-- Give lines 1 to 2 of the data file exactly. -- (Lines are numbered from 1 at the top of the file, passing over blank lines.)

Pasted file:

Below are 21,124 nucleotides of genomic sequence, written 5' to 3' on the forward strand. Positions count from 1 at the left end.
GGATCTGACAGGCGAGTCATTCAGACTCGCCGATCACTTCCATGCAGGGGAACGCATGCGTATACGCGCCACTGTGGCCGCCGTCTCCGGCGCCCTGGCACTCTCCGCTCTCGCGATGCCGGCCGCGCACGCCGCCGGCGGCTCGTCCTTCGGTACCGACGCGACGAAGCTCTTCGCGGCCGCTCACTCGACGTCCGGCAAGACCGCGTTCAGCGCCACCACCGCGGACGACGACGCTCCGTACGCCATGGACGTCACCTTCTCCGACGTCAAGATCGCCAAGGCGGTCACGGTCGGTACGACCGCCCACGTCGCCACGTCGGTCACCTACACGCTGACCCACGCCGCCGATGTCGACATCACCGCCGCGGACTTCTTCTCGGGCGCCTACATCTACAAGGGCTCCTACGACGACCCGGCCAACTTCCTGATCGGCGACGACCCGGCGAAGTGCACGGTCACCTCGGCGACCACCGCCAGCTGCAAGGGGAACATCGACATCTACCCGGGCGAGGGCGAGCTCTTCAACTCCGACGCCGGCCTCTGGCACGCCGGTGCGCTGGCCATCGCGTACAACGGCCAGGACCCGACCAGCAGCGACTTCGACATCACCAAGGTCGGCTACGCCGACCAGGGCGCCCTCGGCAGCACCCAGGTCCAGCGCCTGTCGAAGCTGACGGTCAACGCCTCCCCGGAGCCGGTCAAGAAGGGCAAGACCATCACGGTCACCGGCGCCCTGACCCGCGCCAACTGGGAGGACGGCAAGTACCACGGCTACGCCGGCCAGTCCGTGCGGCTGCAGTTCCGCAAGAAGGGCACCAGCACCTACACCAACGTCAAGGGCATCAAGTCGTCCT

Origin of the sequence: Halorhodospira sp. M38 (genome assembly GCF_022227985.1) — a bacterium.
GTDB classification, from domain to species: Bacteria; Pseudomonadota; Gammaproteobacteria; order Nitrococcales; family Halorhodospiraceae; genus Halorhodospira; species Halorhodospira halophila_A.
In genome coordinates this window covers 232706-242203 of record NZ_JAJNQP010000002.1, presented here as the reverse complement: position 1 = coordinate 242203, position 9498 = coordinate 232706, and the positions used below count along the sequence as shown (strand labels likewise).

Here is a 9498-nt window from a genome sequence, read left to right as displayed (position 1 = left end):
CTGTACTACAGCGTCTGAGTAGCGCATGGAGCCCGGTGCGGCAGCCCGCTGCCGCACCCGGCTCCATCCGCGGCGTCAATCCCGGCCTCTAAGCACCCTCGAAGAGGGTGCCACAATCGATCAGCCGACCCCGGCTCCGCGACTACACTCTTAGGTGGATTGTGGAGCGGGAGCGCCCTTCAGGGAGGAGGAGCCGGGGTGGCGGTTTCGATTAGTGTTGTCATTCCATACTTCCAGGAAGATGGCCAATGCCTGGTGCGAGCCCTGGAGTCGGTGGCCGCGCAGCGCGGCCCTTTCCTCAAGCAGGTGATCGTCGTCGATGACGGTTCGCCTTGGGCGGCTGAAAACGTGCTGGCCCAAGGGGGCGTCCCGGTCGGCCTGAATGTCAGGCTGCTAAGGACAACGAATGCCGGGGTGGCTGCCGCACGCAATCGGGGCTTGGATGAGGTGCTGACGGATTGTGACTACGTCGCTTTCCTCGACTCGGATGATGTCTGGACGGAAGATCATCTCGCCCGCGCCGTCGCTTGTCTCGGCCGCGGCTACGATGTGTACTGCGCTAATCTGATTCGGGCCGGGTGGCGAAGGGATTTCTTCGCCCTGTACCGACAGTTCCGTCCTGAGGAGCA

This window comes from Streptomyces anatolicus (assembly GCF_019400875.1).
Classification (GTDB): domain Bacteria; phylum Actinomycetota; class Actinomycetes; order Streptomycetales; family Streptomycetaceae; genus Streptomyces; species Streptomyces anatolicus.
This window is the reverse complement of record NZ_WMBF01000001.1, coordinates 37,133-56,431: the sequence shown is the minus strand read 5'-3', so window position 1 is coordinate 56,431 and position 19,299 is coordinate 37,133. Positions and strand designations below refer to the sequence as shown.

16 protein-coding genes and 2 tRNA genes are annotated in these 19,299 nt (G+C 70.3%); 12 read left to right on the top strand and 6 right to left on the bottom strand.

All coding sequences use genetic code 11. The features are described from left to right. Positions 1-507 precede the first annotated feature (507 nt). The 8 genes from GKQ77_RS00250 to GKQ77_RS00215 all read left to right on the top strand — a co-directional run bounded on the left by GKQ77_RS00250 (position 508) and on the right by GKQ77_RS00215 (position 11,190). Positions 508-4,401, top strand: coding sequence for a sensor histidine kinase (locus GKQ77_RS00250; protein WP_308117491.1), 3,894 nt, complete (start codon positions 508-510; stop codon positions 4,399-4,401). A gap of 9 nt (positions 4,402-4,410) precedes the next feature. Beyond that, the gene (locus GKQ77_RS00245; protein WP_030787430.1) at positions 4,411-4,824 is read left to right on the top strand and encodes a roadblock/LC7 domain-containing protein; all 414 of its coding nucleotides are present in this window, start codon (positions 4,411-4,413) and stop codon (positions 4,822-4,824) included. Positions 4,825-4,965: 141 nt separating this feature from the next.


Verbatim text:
Below are 21,124 nucleotides of genomic sequence, written 5' to 3' on the forward strand. Positions count from 1 at the left end.
GGATCTGACAGGCGAGTCATTCAGACTCGCCGATCACTTCCATGCAGGGGAACGCATGCGTATACGCGCCACTGTGGCCGCCGTCTCCGGCGCCCTGGCACTCTCCGCTCTCGCGATGCCGGCCGCGCACGCCGCCGGCGGCTCGTCCTTCGGTACCGACGCGACGAAGCTCTTCGCGGCCGCTCACTCGACGTCCGGCAAGACCGCGTTCAGCGCCACCACCGCGGACGACGACGCTCCGTACGCCATGGACGTCACCTTCTCCGACGTCAAGATCGCCAAGGCGGTCACGGTCGGTACGACCGCCCACGTCGCCACGTCGGTCACCTACACGCTGACCCACGCCGCCGATGTCGACATCACCGCCGCGGACTTCTTCTCGGGCGCCTACATCTACAAGGGCTCCTACGACGACCCGGCCAACTTCCTGATCGGCGACGACCCGGCGAAGTGCACGGTCACCTCGGCGACCACCGCCAGCTGCAAGGGGAACATCGACATCTACCCGGGCGAGGGCGAGCTCTTCAACTCCGACGCCGGCCTCTGGCACGCCGGTGCGCTGGCCATCGCGTACAACGGCCAGGACCCGACCAGCAGCGACTTCGACATCACCAAGGTCGGCTACGCCGACCAGGGCGCCCTCGGCAGCACCCAGGTCCAGCGCCTGTCGAAGCTGACGGTCAACGCCTCCCCGGAGCCGGTCAAGAAGGGCAAGACCATCACGGTCACCGGCGCCCTGACCCGCGCCAACTGGGAGGACGGCAAGTACCACGGCTACGCCGGCCAGTCCGTGCGGCTGCAGTTCCGCAAGAAGGGCACCAGCACCTACACCAACGTCAAGGGCATCAAGTCGTCCT